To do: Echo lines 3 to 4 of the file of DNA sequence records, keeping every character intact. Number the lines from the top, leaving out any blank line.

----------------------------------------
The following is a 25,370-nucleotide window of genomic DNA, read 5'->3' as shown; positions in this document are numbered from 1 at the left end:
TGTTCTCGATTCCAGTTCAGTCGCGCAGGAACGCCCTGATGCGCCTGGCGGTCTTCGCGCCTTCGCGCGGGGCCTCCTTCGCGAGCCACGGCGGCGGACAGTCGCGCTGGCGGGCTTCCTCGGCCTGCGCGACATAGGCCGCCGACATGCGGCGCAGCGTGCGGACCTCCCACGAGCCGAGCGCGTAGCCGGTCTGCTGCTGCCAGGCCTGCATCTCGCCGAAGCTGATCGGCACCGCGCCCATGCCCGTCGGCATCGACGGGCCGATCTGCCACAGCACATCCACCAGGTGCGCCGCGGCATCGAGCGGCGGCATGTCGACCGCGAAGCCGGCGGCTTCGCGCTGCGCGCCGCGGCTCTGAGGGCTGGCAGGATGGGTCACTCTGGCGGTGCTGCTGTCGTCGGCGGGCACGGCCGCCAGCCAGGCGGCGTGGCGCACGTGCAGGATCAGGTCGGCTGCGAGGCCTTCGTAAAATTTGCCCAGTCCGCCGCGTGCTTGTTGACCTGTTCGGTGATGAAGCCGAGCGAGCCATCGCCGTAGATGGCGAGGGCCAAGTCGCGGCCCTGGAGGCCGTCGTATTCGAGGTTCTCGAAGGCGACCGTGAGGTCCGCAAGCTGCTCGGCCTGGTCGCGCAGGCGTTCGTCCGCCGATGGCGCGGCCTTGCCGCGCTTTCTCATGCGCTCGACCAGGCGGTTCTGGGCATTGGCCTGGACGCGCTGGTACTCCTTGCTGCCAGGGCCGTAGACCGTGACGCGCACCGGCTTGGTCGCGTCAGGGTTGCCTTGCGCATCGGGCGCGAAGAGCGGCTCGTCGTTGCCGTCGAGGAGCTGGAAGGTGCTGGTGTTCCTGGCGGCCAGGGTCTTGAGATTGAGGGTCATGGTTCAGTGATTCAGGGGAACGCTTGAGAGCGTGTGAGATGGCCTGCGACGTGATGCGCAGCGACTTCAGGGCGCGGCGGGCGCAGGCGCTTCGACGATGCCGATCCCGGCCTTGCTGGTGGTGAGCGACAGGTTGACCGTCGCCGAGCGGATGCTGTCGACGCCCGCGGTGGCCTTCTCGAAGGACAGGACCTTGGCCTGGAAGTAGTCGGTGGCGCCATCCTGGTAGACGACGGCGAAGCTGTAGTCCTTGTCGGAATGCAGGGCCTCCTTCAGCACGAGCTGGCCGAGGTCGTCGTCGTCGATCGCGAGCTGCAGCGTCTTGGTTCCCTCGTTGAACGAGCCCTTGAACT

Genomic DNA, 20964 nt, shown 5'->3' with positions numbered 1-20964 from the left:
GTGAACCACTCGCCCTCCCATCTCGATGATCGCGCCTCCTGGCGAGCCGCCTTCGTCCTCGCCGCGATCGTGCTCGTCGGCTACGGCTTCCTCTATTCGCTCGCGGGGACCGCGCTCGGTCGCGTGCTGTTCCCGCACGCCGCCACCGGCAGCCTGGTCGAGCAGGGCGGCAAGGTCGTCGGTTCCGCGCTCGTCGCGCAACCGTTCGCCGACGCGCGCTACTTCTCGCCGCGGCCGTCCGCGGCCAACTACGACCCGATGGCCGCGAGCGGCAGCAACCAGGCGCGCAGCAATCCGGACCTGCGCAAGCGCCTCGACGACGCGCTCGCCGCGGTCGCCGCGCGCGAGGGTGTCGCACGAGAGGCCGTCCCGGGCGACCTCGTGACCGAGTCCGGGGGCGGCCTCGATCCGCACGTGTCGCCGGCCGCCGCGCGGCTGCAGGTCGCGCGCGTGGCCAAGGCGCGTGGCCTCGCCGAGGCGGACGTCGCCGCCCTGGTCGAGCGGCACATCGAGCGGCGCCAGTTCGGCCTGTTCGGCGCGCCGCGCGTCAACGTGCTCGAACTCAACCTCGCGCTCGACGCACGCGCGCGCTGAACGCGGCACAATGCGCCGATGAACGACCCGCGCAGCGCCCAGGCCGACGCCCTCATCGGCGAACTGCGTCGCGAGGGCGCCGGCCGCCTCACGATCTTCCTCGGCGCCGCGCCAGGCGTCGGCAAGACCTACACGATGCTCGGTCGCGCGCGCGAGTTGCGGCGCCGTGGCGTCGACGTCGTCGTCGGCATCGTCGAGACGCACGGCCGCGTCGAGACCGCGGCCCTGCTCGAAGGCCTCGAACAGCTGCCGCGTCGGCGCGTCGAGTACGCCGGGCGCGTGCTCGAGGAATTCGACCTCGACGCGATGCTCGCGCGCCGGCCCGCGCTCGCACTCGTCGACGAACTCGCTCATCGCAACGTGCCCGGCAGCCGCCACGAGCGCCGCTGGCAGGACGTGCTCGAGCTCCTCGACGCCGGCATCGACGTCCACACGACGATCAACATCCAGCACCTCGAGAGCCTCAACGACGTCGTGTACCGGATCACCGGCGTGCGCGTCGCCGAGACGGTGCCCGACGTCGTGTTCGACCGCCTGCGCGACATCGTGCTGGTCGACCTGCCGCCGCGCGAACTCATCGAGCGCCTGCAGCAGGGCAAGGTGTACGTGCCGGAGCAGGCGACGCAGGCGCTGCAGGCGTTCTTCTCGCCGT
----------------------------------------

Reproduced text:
Genomic DNA, 20964 nt, shown 5'->3' with positions numbered 1-20964 from the left:
GTGAACCACTCGCCCTCCCATCTCGATGATCGCGCCTCCTGGCGAGCCGCCTTCGTCCTCGCCGCGATCGTGCTCGTCGGCTACGGCTTCCTCTATTCGCTCGCGGGGACCGCGCTCGGTCGCGTGCTGTTCCCGCACGCCGCCACCGGCAGCCTGGTCGAGCAGGGCGGCAAGGTCGTCGGTTCCGCGCTCGTCGCGCAACCGTTCGCCGACGCGCGCTACTTCTCGCCGCGGCCGTCCGCGGCCAACTACGACCCGATGGCCGCGAGCGGCAGCAACCAGGCGCGCAGCAATCCGGACCTGCGCAAGCGCCTCGACGACGCGCTCGCCGCGGTCGCCGCGCGCGAGGGTGTCGCACGAGAGGCCGTCCCGGGCGACCTCGTGACCGAGTCCGGGGGCGGCCTCGATCCGCACGTGTCGCCGGCCGCCGCGCGGCTGCAGGTCGCGCGCGTGGCCAAGGCGCGTGGCCTCGCCGAGGCGGACGTCGCCGCCCTGGTCGAGCGGCACATCGAGCGGCGCCAGTTCGGCCTGTTCGGCGCGCCGCGCGTCAACGTGCTCGAACTCAACCTCGCGCTCGACGCACGCGCGCGCTGAACGCGGCACAATGCGCCGATGAACGACCCGCGCAGCGCCCAGGCCGACGCCCTCATCGGCGAACTGCGTCGCGAGGGCGCCGGCCGCCTCACGATCTTCCTCGGCGCCGCGCCAGGCGTCGGCAAGACCTACACGATGCTCGGTCGCGCGCGCGAGTTGCGGCGCCGTGGCGTCGACGTCGTCGTCGGCATCGTCGAGACGCACGGCCGCGTCGAGACCGCGGCCCTGCTCGAAGGCCTCGAACAGCTGCCGCGTCGGCGCGTCGAGTACGCCGGGCGCGTGCTCGAGGAATTCGACCTCGACGCGATGCTCGCGCGCCGGCCCGCGCTCGCACTCGTCGACGAACTCGCTCATCGCAACGTGCCCGGCAGCCGCCACGAGCGCCGCTGGCAGGACGTGCTCGAGCTCCTCGACGCCGGCATCGACGTCCACACGACGATCAACATCCAGCACCTCGAGAGCCTCAACGACGTCGTGTACCGGATCACCGGCGTGCGCGTCGCCGAGACGGTGCCCGACGTCGTGTTCGACCGCCTGCGCGACATCGTGCTGGTCGACCTGCCGCCGCGCGAACTCATCGAGCGCCTGCAGCAGGGCAAGGTGTACGTGCCGGAGCAGGCGACGCAGGCGCTGCAGGCGTTCTTCTCGCCGT